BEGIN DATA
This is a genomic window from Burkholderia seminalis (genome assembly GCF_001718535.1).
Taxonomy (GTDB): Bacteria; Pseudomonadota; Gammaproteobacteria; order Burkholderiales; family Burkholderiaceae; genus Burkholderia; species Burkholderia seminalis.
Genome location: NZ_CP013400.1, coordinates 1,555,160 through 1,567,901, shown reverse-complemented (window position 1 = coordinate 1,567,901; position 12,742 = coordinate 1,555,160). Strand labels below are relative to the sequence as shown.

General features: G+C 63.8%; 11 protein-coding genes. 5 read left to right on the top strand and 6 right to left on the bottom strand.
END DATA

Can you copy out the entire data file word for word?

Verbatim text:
This is a genomic window from Burkholderia seminalis (genome assembly GCF_001718535.1).
Taxonomy (GTDB): Bacteria; Pseudomonadota; Gammaproteobacteria; order Burkholderiales; family Burkholderiaceae; genus Burkholderia; species Burkholderia seminalis.
Genome location: NZ_CP013400.1, coordinates 1,555,160 through 1,567,901, shown reverse-complemented (window position 1 = coordinate 1,567,901; position 12,742 = coordinate 1,555,160). Strand labels below are relative to the sequence as shown.

General features: G+C 63.8%; 11 protein-coding genes. 5 read left to right on the top strand and 6 right to left on the bottom strand.